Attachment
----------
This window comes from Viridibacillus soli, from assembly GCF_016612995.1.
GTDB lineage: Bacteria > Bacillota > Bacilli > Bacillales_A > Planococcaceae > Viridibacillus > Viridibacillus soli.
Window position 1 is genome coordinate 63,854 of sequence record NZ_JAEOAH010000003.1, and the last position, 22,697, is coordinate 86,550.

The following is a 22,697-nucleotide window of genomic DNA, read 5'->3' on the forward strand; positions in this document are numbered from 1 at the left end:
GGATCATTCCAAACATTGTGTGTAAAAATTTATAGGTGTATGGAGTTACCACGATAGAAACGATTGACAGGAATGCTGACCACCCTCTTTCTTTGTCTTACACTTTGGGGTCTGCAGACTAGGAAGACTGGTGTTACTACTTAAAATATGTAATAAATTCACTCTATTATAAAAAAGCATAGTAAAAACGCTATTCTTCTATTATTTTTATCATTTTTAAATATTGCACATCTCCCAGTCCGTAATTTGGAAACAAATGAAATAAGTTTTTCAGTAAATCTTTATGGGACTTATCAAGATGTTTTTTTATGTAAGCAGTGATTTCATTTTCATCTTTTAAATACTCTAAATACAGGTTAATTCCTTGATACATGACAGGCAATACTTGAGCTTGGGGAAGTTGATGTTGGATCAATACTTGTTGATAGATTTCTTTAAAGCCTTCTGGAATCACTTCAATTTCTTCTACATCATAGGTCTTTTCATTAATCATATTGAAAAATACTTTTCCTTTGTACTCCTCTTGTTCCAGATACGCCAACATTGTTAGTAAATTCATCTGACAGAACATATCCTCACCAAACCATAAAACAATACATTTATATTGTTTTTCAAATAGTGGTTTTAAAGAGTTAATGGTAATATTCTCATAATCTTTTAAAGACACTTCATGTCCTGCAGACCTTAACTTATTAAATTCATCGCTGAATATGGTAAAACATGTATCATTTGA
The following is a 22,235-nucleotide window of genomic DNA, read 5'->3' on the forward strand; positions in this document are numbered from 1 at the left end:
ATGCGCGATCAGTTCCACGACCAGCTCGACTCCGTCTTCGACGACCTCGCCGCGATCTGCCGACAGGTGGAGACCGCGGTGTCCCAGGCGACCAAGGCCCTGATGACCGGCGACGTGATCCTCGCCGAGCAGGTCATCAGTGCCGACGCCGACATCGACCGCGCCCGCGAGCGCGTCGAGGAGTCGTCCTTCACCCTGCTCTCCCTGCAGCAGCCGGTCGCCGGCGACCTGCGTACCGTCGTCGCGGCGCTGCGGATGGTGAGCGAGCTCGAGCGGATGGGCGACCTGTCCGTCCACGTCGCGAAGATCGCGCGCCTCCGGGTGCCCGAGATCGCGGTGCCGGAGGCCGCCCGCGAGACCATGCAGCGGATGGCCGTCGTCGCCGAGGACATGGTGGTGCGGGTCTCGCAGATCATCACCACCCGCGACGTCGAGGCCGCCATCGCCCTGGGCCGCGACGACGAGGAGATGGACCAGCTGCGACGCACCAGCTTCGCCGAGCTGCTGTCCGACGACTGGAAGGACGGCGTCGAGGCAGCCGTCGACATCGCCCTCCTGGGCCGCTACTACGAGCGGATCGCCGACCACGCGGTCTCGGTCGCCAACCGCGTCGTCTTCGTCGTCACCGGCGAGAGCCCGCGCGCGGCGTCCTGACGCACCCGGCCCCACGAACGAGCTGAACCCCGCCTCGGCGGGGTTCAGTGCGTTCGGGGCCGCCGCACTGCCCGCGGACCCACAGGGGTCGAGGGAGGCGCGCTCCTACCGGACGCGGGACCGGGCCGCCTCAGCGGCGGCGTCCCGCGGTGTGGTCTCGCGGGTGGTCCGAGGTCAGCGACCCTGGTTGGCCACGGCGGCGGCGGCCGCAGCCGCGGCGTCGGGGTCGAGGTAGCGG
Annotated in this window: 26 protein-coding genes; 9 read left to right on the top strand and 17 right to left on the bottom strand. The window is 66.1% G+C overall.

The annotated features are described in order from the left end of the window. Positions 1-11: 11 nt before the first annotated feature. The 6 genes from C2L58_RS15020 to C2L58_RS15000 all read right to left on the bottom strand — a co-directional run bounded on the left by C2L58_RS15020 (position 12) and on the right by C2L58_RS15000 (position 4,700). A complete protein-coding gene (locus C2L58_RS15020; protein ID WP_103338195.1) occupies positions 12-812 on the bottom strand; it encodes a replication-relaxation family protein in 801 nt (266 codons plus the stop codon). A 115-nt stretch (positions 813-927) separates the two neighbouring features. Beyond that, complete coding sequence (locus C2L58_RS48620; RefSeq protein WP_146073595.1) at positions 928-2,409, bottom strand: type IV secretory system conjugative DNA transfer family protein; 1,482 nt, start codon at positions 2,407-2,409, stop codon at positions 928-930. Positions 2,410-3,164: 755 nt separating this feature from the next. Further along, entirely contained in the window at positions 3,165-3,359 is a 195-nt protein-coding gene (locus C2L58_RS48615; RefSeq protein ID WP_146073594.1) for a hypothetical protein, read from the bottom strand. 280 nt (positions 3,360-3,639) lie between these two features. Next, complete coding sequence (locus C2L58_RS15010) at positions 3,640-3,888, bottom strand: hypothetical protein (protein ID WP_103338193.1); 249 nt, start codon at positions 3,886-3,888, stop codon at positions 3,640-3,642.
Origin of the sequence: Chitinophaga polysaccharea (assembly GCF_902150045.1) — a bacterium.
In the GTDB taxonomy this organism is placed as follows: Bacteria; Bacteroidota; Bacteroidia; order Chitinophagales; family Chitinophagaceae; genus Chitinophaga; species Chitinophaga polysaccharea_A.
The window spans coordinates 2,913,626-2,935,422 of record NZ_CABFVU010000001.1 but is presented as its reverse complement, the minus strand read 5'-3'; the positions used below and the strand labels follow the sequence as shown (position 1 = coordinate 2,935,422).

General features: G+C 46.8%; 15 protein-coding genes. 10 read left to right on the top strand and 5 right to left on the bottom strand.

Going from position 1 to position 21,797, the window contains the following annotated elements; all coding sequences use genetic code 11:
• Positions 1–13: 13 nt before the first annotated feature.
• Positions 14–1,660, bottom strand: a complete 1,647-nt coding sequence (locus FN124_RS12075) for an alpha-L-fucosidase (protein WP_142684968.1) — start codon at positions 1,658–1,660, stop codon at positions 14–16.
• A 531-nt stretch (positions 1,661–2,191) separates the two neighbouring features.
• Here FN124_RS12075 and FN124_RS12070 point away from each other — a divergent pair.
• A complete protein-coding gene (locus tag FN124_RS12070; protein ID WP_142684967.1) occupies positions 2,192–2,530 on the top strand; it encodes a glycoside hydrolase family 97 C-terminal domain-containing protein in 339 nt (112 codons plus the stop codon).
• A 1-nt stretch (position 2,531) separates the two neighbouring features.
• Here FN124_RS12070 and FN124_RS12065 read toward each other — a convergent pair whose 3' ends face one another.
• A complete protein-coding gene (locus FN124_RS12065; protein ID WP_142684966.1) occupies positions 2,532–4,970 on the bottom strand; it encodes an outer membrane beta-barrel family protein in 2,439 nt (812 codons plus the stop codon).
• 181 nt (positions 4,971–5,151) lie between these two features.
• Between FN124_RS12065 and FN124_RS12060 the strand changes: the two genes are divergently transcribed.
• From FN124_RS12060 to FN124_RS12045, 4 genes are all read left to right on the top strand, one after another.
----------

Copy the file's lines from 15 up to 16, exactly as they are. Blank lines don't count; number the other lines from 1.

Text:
• Positions 1–13: 13 nt before the first annotated feature.
• Positions 14–1,660, bottom strand: a complete 1,647-nt coding sequence (locus FN124_RS12075) for an alpha-L-fucosidase (protein WP_142684968.1) — start codon at positions 1,658–1,660, stop codon at positions 14–16.